I have observed some other interesting dynamics of us over 40's. Men (single/divorced and w/o small children) tend to spend weekends on their own, often pursuing hobbies like boating (one of the "going out" hobbies) or woodworking in their own workshops. It seems that for a lot of men, their weekends are resting and recharging from their work responsibilities, which often involve supervising of others.

And they are certainly not hanging out with buddies at bars looking for chicks. That's the disgruntled married guys ;-)

Now, the advice given to over 40 women up to now has been to get out and do "guy things" in order to meet men. That means taking up boating or joining Habitat for Humanity (woodworking outside of the home) or some other "manly" hobby. However, this generation of over 40 women--lots like me--don't feel the need to follow men in their hobbies just to meet them.

We also know that if we go out with girlfriends, depending on where we live, we might be taken for a lesbian couple. Not good if you want to meet guys.

Now, there's much more I could write about this--about the changes over the generations of modes of dancing from partner to mosh pit, or how bowling is kind of like going to a bar and you're more than likely to meet someone married there too--but that would turn all of this into a huge article of some sort. Suffice to say that the rituals of folks of other generations that might have got them together just aren't there any more (see Putnam's "Bowling Alone" to get more of that theory.)

Enter the world of Internet dating!

I've heard tons of people my age who scoff at the idea of Internet dating--and most of them haven't looked at an Internet dating site since Love @AoL. When I finally decided that I wanted to start dating again, I was totally shocked by the variety of dating sites that are out there. You can have anything from the "hookup" (sites like adultfriendfinder.com) to the FWB (friends with benefits--like on fling.com). You can create cute profiles and chat on sites like Match.com and OKCupid, or you can go straight for the passive-aggressive-passing-notes-to-determine-your-soulmate style of eHarmony.com.

My, how things have changed-- Even the way we Internet-date--and in the course of maybe 10 or so years. That is, depending on how long it's been since the first official online dating site appeared.

To me, this is a total boon to both women and men. My experience in talking with a lot of women about Internet dating is that, well, they don't approach it in quite the way that might help them. First they should be thinking of what they might really want from a relationship. And be totally honest. Brutally and totally honest.

And men...well, they tend to go the other way and embellish just a bit--even in what they are looking for. I've caught a couple of guys with profiles on a number of different sites (mostly by comparing sites with other friends doing the online dating thing too) asking for vastly different kinds of relationships...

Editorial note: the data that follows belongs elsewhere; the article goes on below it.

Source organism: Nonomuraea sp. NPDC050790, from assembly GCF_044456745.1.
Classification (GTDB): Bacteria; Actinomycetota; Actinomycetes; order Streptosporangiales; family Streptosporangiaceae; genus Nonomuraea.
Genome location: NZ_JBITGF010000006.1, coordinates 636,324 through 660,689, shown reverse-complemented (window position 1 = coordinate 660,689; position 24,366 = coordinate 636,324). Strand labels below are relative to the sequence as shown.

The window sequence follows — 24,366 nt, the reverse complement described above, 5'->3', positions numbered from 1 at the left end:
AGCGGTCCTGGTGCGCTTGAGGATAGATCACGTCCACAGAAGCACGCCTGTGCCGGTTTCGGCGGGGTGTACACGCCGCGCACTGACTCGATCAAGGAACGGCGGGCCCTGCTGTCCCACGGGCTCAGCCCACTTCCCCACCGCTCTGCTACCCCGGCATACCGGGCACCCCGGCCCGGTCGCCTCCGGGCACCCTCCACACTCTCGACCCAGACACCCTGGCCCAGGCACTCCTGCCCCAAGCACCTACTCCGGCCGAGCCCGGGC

I guess they feel like it's the lottery: the more chances you have, the better you will be at winning *something*....

Aside from these quirks of women/men's natures, overall, women no longer need to become interested in things they simply aren't interested in, and men don't have to give up their spare-time recharge rituals to find a date.

And nobody has to go hand out in bars--where there's nobody anyway.

Suffice to say, then, that Internet dating, since its inception, has changed the ritual of meeting by changing the place we meet. With the Internet, we have a much better chance of finding that "community of affinity" and thus the person within that community who might be worth spending time with. We may also need to be more honest with ourselves--not just with what we want from a relationship, but also what our lives are like and what are our interests. For women, it no more having to get a dog because you might meet a nice guy walking one, and for men it's no longer taking that cooking class when you'd rather be home having a beer.

Think about it...

Monday, December 21, 2009

Catching a CEO with his social media pants down

When it comes to the world of social media consulting and so forth, I love when I can tell a good "emperor has no clothes" story. I've been sitting on this one for awhile because I didn't want to black-eye this particular CEO. Yet as I see more and more people advocating for outsourcing social media efforts to "virtual assistants," underpaid interns, and the like, I can no longer keep my mouth shut--as my experience is a particularly good cautionary tale for those who believe outsourcing their social media is a good thing to do....

Back in '08, I put together two panels for the BlogWorld Expo--a pretty decent conference catering to bloggers and those wanting to make some money from blogging (my impression anyway.) Conference organizer Rick Calvert was happy that I was able to put together two excellent panels on the state of citizen journalism--a topic that hadn't been fully explored at BlogWorld. I was elated that I'd be able to bring in some of the great people I know and to be part of the conference...